The Spy is a good way to clear my head of a really confused translation. I’m only a few chapters into my reread — he’s about to meet Liz at the library for the first time — and the most striking part of The Spy is the preciseness of the language used. It’s almost perfect.
William Boyd, in his introduction to the Penguin edition, comments that the choice by John le Carré to use the omniscient perspective for a spy novel is unusual. I do agree that it’s unusual, as one would probably expect a first-person or maybe a very close third-person subjective — which essentially the same thing as first person with some major advantages. But it works in The Spy because John le Carré is seriously fucking talented.
The vividness of the third-person omniscient perspective in The Spy is a clear example of what John Gardner writes about in his book the “The Art of Fiction.” I’ll quote from Rudy Rucker’s writing about “The Art of Fiction” because I’m too lazy to find my own copy.
“The amateur writes, ‘Turning, she noticed two snakes fighting in among the rocks.’ Compare: ‘She turned. In among the rocks two snakes were fighting.’ … vividness urges that almost every occurrence of such phrases as “she noticed” and “she saw” be suppressed in favor of direct presentation of the thing seen.” p. 99. Yes! Of course! I’ll start doing that. In a way this is an elementary example of using omniscient author POV instead of third-person subjective.
And now consider this with this extract from The Spy:
“Pushing up the collar of his jacket, Leamas stepped outside into the icy October wind. He remembered the crowd then. It was something you forgot inside the hut, this group of puzzled faces. The people changed but the expressions remained the same. It was like the helpless crowd that gathers around a traffic accident, no one knowing how it happened, whether you should move the body. Smoke or dust rose between the beams of the arc lamps, a constant shifting pall between the margins of light.” (Chapter 1)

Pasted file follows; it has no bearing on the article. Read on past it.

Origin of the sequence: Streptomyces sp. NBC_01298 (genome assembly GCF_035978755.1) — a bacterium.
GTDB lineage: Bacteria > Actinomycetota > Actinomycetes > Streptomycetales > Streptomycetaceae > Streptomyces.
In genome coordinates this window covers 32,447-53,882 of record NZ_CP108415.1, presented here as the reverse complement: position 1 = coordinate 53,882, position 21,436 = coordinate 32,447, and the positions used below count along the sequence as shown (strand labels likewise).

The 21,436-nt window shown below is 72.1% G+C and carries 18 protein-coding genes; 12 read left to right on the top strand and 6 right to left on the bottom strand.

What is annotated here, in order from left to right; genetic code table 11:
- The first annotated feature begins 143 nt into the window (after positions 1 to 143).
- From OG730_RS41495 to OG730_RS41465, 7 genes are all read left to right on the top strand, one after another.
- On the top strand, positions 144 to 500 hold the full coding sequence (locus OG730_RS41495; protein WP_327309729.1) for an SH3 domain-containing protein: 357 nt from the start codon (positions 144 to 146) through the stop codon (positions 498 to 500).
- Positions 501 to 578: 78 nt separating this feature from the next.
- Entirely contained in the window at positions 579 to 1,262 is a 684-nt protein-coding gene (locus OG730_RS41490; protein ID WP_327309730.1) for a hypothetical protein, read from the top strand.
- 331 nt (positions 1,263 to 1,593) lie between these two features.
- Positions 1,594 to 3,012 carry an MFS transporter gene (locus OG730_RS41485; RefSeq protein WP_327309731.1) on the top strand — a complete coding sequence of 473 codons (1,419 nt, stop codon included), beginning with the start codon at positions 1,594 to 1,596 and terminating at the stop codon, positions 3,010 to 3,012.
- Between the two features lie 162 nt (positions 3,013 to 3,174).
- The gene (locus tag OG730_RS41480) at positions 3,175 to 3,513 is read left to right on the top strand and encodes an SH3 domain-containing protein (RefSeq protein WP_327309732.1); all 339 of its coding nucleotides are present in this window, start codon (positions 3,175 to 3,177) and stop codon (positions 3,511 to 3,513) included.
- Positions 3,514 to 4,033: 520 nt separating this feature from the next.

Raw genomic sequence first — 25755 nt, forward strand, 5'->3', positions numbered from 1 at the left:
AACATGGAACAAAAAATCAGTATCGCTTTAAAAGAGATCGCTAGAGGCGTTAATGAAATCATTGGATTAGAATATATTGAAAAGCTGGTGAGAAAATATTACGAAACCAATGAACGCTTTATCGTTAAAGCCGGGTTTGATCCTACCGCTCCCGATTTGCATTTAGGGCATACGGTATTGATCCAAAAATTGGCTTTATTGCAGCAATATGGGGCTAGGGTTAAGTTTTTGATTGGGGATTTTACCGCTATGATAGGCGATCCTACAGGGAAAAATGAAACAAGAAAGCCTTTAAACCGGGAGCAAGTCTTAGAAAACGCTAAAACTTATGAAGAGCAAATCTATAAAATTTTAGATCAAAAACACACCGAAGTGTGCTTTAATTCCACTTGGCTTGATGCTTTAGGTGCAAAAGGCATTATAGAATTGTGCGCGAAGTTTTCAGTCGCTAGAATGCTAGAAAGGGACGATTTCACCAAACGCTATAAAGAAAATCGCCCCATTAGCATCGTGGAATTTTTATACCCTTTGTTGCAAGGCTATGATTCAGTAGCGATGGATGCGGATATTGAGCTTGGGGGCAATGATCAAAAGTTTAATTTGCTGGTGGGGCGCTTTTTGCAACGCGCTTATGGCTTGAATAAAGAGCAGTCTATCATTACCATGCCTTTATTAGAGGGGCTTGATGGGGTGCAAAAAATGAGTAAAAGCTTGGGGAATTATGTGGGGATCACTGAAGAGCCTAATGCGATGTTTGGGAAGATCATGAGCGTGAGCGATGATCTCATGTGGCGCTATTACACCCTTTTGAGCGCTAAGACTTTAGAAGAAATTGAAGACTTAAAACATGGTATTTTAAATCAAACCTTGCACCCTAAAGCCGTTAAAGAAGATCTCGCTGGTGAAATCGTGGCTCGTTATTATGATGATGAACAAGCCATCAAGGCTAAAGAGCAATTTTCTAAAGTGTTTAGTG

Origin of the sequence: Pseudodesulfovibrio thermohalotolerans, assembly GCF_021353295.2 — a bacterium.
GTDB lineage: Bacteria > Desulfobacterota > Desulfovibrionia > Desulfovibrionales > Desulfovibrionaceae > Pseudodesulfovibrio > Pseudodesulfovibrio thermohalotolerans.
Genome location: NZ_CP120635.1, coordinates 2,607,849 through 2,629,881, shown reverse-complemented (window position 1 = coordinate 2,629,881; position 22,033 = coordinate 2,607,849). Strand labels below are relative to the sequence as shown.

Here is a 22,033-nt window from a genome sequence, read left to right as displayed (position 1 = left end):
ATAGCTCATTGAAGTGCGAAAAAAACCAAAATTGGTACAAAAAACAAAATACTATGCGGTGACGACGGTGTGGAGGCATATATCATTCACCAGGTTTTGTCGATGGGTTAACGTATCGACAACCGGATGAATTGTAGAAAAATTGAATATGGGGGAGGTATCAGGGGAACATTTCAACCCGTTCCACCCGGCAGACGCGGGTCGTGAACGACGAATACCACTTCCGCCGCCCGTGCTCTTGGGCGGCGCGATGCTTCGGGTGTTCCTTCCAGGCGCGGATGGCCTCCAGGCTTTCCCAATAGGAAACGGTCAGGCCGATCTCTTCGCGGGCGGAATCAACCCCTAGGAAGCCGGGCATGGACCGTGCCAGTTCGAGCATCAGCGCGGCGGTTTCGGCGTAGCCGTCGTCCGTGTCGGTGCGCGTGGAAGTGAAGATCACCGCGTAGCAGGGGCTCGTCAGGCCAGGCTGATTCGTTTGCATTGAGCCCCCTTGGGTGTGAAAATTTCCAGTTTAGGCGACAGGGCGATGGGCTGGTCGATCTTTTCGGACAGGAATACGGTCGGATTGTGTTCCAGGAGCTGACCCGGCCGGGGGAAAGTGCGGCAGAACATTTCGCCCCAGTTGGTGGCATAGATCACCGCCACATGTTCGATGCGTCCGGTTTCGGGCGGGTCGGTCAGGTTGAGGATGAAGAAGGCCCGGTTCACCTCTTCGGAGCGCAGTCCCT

Although this isn’t the best example in The Spy, but I don’t have an ebook version to choose a better example. Still consider the above paragraph if you can’t find your own copy of The Spy. There are other examples of short stories and novels by dozens of different writers who use similar techniques of narrative distance. Graham Greene in his short stories at least certainly uses ideas related to this even if he’s writing in the third-person subjective. This is a technique worth keeping an eye out for.
I hope now that I’ve gotten this minor observation out of my head I can carry on reading The Spy for mostly for pure enjoyment, and not because I’m trying to workout how it works.